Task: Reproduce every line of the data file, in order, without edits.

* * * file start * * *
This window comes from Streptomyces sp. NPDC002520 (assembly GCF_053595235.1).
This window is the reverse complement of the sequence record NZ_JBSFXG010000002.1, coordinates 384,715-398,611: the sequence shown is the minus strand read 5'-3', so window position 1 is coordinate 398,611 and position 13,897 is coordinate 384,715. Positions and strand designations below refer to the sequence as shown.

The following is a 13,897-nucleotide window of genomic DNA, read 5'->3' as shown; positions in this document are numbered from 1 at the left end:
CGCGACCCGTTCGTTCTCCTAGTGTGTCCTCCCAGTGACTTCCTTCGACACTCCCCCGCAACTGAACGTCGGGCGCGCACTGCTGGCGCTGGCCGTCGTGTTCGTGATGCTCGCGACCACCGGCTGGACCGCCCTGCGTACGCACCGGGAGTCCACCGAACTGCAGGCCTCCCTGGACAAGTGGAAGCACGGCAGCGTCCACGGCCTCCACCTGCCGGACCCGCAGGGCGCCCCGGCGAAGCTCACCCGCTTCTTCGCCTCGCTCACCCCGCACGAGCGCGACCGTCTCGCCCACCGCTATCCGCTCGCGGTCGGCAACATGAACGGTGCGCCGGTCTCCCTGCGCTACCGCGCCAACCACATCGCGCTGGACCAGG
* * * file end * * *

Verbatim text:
This window comes from Streptomyces sp. NPDC002520 (assembly GCF_053595235.1).
This window is the reverse complement of the sequence record NZ_JBSFXG010000002.1, coordinates 384,715-398,611: the sequence shown is the minus strand read 5'-3', so window position 1 is coordinate 398,611 and position 13,897 is coordinate 384,715. Positions and strand designations below refer to the sequence as shown.

The following is a 13,897-nucleotide window of genomic DNA, read 5'->3' as shown; positions in this document are numbered from 1 at the left end:
CGCGACCCGTTCGTTCTCCTAGTGTGTCCTCCCAGTGACTTCCTTCGACACTCCCCCGCAACTGAACGTCGGGCGCGCACTGCTGGCGCTGGCCGTCGTGTTCGTGATGCTCGCGACCACCGGCTGGACCGCCCTGCGTACGCACCGGGAGTCCACCGAACTGCAGGCCTCCCTGGACAAGTGGAAGCACGGCAGCGTCCACGGCCTCCACCTGCCGGACCCGCAGGGCGCCCCGGCGAAGCTCACCCGCTTCTTCGCCTCGCTCACCCCGCACGAGCGCGACCGTCTCGCCCACCGCTATCCGCTCGCGGTCGGCAACATGAACGGTGCGCCGGTCTCCCTGCGCTACCGCGCCAACCACATCGCGCTGGACCAGG